All children like sweet foods. Maybe now we know why.
All humans appreciate sweetness in foods. However, this preference for sweetness is not constant throughout life; it’s age-dependent, being strong in children but relatively weak in adults. The transition occurs in late adolescence, in both sexes. This is not a western phenomenon – it is experienced in all races and cultures.
But why is it so? What purpose does the preference for sweetness in childhood serve? Is it a problem? And should nutritionists intervene to manage children’s preference for sweetness?
Children’s dietary preferences
As any parent knows, when it comes to food children are not little adults. They have a stronger preference for sweetness and a greater dislike of bitterness than their parents, even though both genes and environment are shared. The dislike of bitterness presumably evolved to discourage the consumption of potentially toxic plant foods as dietary habits developed. Children’s wariness of Brussels sprouts may have more to do with their genes than we give them credit for.
The preference for sweetness helps to shape the diets of children in another way, ensuring the appeal of breast milk to newborns and encouraging the consumption of nutritious foods, such as fruits, later in life. So, it comes as no surprise that the sweetness of foods is a key factor determining which foods children consider acceptable and unacceptable to eat.
Why does it change?
Why does the heightened preference for sweetness in children decline during the journey to adulthood? Currently, there is no accepted explanation but there are several hypotheses focussing on physiological, hormonal and psychological mechanisms.
The physiological case states that a strong preference for sweetness throughout childhood encourages intake of sufficient calories to support growth and maturation. The hormonal argument notes that puberty is associated with changes in relation to insulin and leptin, both of which are known to be linked with lower preference for sweetness. Perhaps this is the body’s way of blowing the whistle on high calorie intake as the growth phase reaches its conclusion. Alternatively, perhaps the apparent decline in preference for sweetness during adolescence is driven by psychological factors, such as heightened awareness of body image and body weight.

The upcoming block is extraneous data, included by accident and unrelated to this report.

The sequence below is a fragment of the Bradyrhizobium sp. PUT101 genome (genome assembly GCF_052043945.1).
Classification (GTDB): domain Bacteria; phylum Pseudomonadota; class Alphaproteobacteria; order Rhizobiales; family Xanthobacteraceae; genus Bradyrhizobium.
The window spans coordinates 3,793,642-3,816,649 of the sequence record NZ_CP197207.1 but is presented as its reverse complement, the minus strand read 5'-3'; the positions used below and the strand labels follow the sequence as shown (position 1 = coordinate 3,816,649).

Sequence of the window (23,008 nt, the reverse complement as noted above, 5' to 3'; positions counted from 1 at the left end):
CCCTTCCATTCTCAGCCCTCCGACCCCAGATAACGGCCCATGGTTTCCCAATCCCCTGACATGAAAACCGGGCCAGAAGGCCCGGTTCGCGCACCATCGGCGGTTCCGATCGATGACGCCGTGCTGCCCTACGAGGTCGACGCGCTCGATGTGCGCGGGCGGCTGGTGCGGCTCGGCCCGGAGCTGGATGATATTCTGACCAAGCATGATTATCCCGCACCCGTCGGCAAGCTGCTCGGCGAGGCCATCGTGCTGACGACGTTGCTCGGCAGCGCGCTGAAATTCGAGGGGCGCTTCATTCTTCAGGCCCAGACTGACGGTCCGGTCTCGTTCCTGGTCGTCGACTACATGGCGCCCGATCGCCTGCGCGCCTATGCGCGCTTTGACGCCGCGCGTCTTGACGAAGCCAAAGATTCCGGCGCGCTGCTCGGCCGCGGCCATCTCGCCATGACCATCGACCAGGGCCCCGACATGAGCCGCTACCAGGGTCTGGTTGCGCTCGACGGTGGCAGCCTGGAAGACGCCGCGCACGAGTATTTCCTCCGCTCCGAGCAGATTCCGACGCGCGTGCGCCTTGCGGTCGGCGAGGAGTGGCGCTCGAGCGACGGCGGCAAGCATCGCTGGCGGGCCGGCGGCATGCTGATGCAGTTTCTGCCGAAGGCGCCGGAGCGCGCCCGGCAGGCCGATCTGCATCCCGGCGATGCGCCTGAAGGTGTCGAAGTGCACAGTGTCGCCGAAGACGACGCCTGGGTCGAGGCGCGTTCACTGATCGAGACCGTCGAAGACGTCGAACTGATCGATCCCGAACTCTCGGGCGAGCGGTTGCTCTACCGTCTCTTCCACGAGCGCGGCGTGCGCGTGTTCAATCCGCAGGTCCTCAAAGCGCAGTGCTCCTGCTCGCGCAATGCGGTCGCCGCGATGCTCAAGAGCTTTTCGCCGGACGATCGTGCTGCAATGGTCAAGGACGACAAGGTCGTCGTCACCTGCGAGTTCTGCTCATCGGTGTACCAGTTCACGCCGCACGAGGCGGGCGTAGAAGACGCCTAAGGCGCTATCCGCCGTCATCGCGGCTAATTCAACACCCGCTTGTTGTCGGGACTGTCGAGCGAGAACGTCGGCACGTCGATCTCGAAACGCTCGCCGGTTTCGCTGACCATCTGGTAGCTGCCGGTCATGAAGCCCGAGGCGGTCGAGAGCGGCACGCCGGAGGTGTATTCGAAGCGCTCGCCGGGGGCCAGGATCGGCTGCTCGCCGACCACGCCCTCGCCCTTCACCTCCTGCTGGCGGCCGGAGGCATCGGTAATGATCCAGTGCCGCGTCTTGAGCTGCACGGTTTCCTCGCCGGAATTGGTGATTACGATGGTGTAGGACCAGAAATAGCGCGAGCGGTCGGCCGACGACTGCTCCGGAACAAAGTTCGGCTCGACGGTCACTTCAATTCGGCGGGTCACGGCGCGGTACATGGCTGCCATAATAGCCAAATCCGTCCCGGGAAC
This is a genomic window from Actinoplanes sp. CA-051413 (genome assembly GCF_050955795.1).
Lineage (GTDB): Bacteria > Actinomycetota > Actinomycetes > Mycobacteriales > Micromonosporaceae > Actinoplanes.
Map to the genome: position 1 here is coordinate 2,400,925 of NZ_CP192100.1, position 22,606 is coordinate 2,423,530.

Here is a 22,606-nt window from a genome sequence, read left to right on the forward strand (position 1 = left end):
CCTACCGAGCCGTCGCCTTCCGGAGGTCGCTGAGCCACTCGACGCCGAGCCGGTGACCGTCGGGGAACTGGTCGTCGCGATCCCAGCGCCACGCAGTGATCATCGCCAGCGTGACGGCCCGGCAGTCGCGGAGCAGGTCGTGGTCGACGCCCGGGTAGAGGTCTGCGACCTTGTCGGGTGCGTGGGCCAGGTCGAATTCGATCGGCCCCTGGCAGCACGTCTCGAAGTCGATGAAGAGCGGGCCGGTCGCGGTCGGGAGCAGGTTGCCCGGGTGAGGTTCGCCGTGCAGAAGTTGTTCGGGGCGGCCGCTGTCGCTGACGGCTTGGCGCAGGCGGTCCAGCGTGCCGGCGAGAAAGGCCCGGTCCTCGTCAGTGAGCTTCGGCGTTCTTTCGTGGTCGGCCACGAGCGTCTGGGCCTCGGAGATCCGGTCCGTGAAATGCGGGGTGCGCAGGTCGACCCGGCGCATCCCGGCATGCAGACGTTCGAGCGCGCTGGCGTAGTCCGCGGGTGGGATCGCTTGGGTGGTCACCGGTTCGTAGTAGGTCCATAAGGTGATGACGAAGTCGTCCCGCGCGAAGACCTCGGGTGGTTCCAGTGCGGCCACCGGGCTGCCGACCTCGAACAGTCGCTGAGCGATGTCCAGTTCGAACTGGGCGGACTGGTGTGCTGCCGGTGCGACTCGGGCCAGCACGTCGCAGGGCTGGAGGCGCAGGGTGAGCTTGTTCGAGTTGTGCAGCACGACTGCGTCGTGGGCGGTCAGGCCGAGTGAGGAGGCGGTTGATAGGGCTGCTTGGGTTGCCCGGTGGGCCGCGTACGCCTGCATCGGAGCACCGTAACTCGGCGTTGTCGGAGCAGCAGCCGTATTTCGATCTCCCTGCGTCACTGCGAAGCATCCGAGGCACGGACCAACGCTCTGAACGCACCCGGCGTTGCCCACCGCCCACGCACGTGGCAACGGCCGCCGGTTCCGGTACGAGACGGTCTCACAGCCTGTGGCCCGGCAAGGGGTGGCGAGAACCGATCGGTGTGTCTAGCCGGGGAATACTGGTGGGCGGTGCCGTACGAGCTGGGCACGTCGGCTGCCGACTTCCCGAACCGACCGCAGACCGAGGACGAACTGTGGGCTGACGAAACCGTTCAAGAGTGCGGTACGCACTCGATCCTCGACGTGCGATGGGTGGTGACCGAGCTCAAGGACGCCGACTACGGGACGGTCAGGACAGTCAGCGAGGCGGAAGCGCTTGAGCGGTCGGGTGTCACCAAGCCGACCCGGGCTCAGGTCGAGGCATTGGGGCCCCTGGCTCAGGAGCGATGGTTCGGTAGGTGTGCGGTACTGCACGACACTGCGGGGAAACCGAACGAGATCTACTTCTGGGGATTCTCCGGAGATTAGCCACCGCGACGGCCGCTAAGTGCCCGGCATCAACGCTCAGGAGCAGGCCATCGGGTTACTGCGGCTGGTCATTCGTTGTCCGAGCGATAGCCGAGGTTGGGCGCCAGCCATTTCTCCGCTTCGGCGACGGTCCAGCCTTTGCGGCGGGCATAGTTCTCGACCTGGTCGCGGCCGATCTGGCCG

These potential mechanisms were explored in a study conducted in the United States and the results were challenging. Stage of puberty was not associated with preference for sweetness, indicating that hormonal changes played little role in its decline during adolescence. And there were no associations with any of the psychological factors. However, the researchers found an association between linear growth and sugar preference in childhood which they described as an ‘elegant link between taste preferences and biological need’. The implication is that children’s preference for sweet foods is not only innate and universal; it’s a reflection of basic biology.
Then, a very thought provoking statement: … if we accept sugar liking as a natural concomitant to growth in childhood, then it brings into question the assumption that this propensity is invariably unhealthy and undesirable among this age group.
Now there is food for thought.
The dilemma for nutritionists
Given that this generation of nutritionists is charged with the responsibility of dealing with an obesity epidemic, how should we interpret this information and how should we act? Should we see children’s innate preference for sweetness as a vulnerability to a modern diet with more sweet foods than nature ever intended? Is our job to intervene and encourage control of both children’s biological urge to eat sweet foods and the composition of the foods available?
Alternatively, if children’s preference for sweetness is inevitable, should we just accept it and work within these boundaries, encouraging healthier options among sweeter foods? For example, if a child wants a sweet drink, there is always the option of a low-calorie soft drink. Or a sweetened milk drink – at the least the calories will be accompanied by nutrients and the associated satiety.
This is one of those idealism versus pragmatism dilemmas that nutrition throws up all the time. No doubt the profession will divide right down the middle on the issue.